Purple : How can people support Rxart?
Diane :RxArt's annual fundraiser, the RxArt PARTY, is always a terrific event - with great art, a super chic crowd that includes many of the participating artists, and wonderful food! This year the RxArt Party will honor KAWS, celebrated contemporary artist and good friend of RxArt. The party will be held on November 17th, 2014. Supporters may also access the RxArt website, rxart.net, to donate general operating funds, or to select a specific project to support. They can also mail in their tax-deductible donations directly to the RxArt office at 208 Forsyth St., NYC 10002.
Text Paula Goldstein Di Principe
Check out the link below to learn more about RxArt!
When artists curate works by other artists, it creates a dialogue between artistic sensibilities. Often we are unsure if the artists personally know (or knew) each other, if they were influenced by each other, or if their collaboration was the result of a stimulating first encounter. And we start to look for clues—the visual and thematic links that join the artists in their uneasy union. Two gallery shows up now, Some Artists’ Artists at Marian Goodman and A Machinery for Living curated by Walead Beshty at Friedrich Petzel, provoke these questions of aesthetic preference, lineage, and influence. Similar to MoMA’s Artist’s Choice series, most recently overseen by Trisha Donnelly, the shows present intriguing, frequently surprising, connections between the selectors and selectees, generating an unresolved tension between two artistic practices.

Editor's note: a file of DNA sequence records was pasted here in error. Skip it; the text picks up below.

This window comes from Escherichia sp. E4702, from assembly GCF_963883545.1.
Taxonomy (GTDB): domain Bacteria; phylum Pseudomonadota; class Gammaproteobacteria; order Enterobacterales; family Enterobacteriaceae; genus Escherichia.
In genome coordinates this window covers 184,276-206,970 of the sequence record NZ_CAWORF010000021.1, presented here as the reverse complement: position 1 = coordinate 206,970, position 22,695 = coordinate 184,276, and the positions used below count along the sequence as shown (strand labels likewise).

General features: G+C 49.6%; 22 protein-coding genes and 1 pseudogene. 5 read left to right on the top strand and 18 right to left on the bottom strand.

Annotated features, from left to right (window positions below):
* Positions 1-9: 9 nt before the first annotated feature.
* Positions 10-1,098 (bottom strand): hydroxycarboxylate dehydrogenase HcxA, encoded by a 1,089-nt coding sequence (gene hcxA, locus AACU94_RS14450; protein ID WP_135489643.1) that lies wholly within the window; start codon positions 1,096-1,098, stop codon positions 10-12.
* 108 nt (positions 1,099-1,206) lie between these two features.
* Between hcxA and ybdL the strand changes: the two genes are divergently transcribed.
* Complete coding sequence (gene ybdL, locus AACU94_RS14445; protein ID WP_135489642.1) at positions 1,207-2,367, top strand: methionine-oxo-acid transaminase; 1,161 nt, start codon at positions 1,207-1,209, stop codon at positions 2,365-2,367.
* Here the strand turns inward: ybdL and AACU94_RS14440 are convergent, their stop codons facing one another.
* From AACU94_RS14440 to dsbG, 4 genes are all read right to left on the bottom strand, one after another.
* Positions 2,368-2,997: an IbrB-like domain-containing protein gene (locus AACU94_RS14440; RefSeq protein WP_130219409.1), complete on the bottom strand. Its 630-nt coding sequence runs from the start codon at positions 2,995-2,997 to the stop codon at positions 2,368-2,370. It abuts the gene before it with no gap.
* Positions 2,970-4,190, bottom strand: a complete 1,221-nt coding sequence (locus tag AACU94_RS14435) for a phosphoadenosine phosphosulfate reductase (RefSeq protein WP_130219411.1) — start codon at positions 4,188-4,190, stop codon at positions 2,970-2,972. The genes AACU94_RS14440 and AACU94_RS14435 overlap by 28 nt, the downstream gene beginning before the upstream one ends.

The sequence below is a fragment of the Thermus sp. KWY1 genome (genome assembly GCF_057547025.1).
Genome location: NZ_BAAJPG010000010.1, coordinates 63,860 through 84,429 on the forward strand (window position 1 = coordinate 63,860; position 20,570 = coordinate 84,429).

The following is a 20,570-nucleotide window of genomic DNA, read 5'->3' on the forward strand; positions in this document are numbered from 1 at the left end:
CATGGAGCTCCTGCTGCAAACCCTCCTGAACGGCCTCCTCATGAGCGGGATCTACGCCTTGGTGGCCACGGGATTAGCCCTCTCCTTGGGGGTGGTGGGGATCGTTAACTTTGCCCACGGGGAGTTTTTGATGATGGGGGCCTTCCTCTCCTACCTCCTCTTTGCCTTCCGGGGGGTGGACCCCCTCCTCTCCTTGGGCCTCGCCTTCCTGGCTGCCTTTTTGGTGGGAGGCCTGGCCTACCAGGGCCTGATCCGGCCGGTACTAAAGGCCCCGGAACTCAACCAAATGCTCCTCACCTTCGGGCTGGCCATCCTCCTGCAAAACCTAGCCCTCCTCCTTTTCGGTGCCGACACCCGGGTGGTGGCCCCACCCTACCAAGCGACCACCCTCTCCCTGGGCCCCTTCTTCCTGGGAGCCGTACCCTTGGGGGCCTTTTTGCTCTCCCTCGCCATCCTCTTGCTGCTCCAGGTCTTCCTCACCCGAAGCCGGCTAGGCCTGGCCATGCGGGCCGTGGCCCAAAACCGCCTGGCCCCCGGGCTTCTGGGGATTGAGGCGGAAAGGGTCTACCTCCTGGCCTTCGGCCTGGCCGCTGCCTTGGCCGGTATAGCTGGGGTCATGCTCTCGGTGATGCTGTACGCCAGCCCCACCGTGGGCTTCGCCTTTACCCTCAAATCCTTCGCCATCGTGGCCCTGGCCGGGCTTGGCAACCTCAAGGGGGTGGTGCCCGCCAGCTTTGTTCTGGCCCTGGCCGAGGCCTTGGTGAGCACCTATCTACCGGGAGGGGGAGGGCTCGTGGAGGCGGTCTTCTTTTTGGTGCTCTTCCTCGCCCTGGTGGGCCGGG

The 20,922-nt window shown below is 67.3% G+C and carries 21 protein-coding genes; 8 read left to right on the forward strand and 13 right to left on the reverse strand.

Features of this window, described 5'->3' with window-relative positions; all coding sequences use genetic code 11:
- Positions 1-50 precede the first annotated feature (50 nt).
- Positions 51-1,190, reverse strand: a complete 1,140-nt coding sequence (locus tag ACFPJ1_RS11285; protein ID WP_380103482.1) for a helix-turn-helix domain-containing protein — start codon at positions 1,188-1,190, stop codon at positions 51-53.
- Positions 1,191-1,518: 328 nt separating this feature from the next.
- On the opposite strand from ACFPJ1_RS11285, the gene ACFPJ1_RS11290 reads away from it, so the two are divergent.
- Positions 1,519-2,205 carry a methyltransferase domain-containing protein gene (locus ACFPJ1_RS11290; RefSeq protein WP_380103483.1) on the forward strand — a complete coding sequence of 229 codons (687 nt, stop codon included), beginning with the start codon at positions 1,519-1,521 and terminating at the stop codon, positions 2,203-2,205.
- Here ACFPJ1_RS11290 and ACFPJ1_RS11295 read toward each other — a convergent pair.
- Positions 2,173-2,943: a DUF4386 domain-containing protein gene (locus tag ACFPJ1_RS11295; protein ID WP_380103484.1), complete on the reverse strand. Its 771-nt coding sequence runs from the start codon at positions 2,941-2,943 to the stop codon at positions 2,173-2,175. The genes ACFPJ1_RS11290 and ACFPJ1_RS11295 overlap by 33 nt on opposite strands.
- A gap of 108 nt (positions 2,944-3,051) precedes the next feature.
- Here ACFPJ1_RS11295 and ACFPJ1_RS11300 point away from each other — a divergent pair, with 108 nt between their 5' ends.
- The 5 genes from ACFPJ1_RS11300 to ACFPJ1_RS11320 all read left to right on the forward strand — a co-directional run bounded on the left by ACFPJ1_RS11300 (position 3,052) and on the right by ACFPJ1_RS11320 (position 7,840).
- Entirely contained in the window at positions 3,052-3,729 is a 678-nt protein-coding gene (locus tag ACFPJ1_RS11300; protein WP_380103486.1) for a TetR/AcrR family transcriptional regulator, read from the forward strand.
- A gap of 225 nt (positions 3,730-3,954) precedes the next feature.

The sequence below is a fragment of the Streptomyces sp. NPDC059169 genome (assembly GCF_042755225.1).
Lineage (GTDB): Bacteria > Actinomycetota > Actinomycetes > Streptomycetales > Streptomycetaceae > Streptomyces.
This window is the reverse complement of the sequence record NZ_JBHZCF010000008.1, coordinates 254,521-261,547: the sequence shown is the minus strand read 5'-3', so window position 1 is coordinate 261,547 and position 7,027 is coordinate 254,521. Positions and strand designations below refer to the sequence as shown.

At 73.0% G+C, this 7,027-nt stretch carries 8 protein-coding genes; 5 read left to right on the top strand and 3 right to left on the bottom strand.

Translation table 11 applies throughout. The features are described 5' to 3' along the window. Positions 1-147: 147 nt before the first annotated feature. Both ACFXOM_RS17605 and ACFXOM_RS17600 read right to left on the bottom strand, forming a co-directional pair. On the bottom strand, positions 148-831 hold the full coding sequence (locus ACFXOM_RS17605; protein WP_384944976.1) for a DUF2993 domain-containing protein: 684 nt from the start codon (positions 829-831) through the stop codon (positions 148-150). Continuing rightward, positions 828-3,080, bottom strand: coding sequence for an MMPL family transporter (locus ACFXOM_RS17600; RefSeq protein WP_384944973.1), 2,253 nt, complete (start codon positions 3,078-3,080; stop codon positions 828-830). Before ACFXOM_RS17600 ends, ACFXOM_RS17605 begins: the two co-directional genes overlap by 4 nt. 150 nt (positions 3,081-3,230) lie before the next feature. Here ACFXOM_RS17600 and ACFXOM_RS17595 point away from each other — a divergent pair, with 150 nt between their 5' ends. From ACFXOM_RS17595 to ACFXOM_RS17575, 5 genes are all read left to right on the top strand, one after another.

Installation view of Some Artists' Artists at Marian Goodman. Photo courtesy Marian Goodman and the author.